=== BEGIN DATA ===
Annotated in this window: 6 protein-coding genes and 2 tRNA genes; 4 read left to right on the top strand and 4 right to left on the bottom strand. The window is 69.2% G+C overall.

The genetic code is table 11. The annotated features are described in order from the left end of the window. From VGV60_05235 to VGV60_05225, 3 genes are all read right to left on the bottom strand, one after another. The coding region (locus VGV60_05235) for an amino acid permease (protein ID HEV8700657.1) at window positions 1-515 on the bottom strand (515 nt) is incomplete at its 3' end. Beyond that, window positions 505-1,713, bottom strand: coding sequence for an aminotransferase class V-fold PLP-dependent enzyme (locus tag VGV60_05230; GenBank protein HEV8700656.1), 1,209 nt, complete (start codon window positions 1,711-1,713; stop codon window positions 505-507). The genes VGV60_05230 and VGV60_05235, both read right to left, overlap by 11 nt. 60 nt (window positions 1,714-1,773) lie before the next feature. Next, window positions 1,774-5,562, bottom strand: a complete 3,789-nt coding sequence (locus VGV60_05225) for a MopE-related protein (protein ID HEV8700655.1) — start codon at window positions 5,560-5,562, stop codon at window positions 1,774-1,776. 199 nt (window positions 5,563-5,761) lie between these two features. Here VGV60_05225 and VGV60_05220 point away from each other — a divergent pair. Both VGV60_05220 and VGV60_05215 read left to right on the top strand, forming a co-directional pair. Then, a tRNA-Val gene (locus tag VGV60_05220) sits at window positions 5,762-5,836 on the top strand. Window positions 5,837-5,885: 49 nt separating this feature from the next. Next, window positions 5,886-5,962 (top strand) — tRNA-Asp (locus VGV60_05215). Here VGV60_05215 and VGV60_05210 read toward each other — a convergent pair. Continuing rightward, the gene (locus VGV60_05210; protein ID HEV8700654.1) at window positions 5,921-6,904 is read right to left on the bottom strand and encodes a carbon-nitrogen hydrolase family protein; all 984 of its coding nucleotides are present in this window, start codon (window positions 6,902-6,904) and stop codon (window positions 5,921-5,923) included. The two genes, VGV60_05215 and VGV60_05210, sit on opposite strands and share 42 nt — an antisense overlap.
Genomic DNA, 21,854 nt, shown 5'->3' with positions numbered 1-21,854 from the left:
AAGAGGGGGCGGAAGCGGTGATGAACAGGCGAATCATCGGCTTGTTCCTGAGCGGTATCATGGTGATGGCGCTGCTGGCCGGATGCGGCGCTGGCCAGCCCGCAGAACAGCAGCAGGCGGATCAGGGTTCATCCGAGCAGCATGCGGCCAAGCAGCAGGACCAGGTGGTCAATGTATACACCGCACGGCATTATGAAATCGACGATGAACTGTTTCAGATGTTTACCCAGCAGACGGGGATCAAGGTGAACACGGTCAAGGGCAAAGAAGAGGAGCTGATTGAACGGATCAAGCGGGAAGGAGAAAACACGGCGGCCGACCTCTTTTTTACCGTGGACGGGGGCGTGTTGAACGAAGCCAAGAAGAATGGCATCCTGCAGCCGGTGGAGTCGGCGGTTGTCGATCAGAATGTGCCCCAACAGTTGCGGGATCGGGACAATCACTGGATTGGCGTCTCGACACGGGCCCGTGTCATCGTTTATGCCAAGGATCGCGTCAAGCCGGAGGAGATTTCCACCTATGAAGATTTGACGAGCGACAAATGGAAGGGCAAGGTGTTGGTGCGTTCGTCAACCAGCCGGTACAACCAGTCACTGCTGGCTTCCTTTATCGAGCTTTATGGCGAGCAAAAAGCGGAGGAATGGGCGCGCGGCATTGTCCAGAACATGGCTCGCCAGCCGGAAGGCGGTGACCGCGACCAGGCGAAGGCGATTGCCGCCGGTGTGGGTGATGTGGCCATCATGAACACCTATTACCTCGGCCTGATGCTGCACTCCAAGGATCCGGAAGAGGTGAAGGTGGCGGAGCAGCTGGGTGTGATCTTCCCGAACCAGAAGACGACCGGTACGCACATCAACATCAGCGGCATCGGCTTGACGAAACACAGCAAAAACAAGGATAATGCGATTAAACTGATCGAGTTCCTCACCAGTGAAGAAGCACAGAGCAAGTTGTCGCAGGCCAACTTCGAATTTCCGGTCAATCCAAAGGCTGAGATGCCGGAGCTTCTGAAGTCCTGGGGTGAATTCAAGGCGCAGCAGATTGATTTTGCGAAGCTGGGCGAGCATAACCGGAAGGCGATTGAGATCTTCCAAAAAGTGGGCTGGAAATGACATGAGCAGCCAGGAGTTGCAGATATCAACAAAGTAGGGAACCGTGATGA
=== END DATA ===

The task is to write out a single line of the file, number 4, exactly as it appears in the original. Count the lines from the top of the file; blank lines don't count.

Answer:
AAGAGGGGGCGGAAGCGGTGATGAACAGGCGAATCATCGGCTTGTTCCTGAGCGGTATCATGGTGATGGCGCTGCTGGCCGGATGCGGCGCTGGCCAGCCCGCAGAACAGCAGCAGGCGGATCAGGGTTCATCCGAGCAGCATGCGGCCAAGCAGCAGGACCAGGTGGTCAATGTATACACCGCACGGCATTATGAAATCGACGATGAACTGTTTCAGATGTTTACCCAGCAGACGGGGATCAAGGTGAACACGGTCAAGGGCAAAGAAGAGGAGCTGATTGAACGGATCAAGCGGGAAGGAGAAAACACGGCGGCCGACCTCTTTTTTACCGTGGACGGGGGCGTGTTGAACGAAGCCAAGAAGAATGGCATCCTGCAGCCGGTGGAGTCGGCGGTTGTCGATCAGAATGTGCCCCAACAGTTGCGGGATCGGGACAATCACTGGATTGGCGTCTCGACACGGGCCCGTGTCATCGTTTATGCCAAGGATCGCGTCAAGCCGGAGGAGATTTCCACCTATGAAGATTTGACGAGCGACAAATGGAAGGGCAAGGTGTTGGTGCGTTCGTCAACCAGCCGGTACAACCAGTCACTGCTGGCTTCCTTTATCGAGCTTTATGGCGAGCAAAAAGCGGAGGAATGGGCGCGCGGCATTGTCCAGAACATGGCTCGCCAGCCGGAAGGCGGTGACCGCGACCAGGCGAAGGCGATTGCCGCCGGTGTGGGTGATGTGGCCATCATGAACACCTATTACCTCGGCCTGATGCTGCACTCCAAGGATCCGGAAGAGGTGAAGGTGGCGGAGCAGCTGGGTGTGATCTTCCCGAACCAGAAGACGACCGGTACGCACATCAACATCAGCGGCATCGGCTTGACGAAACACAGCAAAAACAAGGATAATGCGATTAAACTGATCGAGTTCCTCACCAGTGAAGAAGCACAGAGCAAGTTGTCGCAGGCCAACTTCGAATTTCCGGTCAATCCAAAGGCTGAGATGCCGGAGCTTCTGAAGTCCTGGGGTGAATTCAAGGCGCAGCAGATTGATTTTGCGAAGCTGGGCGAGCATAACCGGAAGGCGATTGAGATCTTCCAAAAAGTGGGCTGGAAATGACATGAGCAGCCAGGAGTTGCAGATATCAACAAAGTAGGGAACCGTGATGA